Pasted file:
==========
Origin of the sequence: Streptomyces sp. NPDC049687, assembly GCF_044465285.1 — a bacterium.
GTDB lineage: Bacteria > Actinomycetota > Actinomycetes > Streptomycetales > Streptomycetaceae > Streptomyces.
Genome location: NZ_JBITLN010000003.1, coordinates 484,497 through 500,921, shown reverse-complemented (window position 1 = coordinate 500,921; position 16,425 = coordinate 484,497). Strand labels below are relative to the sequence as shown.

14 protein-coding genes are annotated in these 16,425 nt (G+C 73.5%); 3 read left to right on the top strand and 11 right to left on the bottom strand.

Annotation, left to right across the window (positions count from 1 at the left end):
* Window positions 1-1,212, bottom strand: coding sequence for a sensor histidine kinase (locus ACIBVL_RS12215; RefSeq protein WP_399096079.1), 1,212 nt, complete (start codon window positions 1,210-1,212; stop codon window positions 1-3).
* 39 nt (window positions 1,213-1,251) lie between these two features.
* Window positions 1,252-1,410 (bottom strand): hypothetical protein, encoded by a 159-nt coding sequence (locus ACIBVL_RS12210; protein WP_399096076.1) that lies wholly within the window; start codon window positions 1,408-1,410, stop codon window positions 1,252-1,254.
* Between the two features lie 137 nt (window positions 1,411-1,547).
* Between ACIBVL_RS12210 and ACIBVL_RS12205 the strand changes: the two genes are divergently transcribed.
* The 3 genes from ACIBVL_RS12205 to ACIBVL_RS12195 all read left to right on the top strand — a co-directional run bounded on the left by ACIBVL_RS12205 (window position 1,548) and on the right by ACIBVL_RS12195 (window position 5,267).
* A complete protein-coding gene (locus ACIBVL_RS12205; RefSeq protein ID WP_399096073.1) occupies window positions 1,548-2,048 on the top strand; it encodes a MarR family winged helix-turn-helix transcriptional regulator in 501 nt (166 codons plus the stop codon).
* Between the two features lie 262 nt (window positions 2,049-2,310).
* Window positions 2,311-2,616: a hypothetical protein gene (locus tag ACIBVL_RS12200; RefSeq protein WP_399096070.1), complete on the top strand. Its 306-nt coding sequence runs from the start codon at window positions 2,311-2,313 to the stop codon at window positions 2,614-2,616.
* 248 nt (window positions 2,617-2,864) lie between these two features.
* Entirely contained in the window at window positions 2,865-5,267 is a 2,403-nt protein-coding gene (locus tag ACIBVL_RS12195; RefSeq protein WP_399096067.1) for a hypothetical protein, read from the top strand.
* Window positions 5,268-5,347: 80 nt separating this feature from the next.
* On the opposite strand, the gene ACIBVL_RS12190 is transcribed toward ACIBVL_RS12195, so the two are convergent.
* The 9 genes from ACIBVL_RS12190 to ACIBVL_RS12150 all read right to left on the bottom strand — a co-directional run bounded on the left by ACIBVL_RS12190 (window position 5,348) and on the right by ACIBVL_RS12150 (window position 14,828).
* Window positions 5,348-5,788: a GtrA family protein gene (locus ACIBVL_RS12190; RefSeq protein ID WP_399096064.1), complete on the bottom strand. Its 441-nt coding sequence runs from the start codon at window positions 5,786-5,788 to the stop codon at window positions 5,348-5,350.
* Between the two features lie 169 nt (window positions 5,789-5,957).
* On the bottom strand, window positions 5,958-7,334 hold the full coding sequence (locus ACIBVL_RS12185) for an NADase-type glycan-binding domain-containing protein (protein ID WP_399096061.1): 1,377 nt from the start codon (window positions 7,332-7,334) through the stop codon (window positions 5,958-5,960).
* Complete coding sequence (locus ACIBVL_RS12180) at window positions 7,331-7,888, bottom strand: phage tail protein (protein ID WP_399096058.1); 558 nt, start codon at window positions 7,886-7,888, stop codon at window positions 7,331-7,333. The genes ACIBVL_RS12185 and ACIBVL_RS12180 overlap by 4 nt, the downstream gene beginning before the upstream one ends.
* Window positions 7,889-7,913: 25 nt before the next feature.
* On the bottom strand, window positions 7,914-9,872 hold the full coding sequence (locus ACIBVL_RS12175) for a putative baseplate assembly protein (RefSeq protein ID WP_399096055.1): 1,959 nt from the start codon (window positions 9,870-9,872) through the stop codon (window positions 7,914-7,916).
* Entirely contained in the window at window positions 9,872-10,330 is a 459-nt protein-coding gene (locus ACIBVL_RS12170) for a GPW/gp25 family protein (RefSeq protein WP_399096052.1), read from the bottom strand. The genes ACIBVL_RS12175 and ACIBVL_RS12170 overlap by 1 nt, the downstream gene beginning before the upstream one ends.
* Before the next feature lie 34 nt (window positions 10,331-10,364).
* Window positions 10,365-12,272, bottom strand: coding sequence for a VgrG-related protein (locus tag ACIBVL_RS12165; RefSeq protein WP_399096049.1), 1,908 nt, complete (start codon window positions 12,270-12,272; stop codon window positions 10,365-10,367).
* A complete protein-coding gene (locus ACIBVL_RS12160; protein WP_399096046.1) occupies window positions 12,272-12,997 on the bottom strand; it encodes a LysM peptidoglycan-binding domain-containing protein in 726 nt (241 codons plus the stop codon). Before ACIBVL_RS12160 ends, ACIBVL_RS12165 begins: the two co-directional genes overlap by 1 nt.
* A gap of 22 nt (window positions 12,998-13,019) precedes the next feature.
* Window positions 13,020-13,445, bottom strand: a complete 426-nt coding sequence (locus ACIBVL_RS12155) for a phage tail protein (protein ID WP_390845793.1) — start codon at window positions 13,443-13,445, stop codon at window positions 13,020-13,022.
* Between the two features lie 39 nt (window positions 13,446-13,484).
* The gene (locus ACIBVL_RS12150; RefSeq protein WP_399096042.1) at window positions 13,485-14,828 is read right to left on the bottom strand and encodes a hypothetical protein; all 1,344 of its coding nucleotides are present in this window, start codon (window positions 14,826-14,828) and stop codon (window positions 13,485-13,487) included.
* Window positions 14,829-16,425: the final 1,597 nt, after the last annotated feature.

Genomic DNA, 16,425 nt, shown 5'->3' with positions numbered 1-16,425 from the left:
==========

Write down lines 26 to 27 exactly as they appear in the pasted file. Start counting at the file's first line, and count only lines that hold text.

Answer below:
* Entirely contained in the window at window positions 9,872-10,330 is a 459-nt protein-coding gene (locus ACIBVL_RS12170) for a GPW/gp25 family protein (RefSeq protein WP_399096052.1), read from the bottom strand. The genes ACIBVL_RS12175 and ACIBVL_RS12170 overlap by 1 nt, the downstream gene beginning before the upstream one ends.
* Before the next feature lie 34 nt (window positions 10,331-10,364).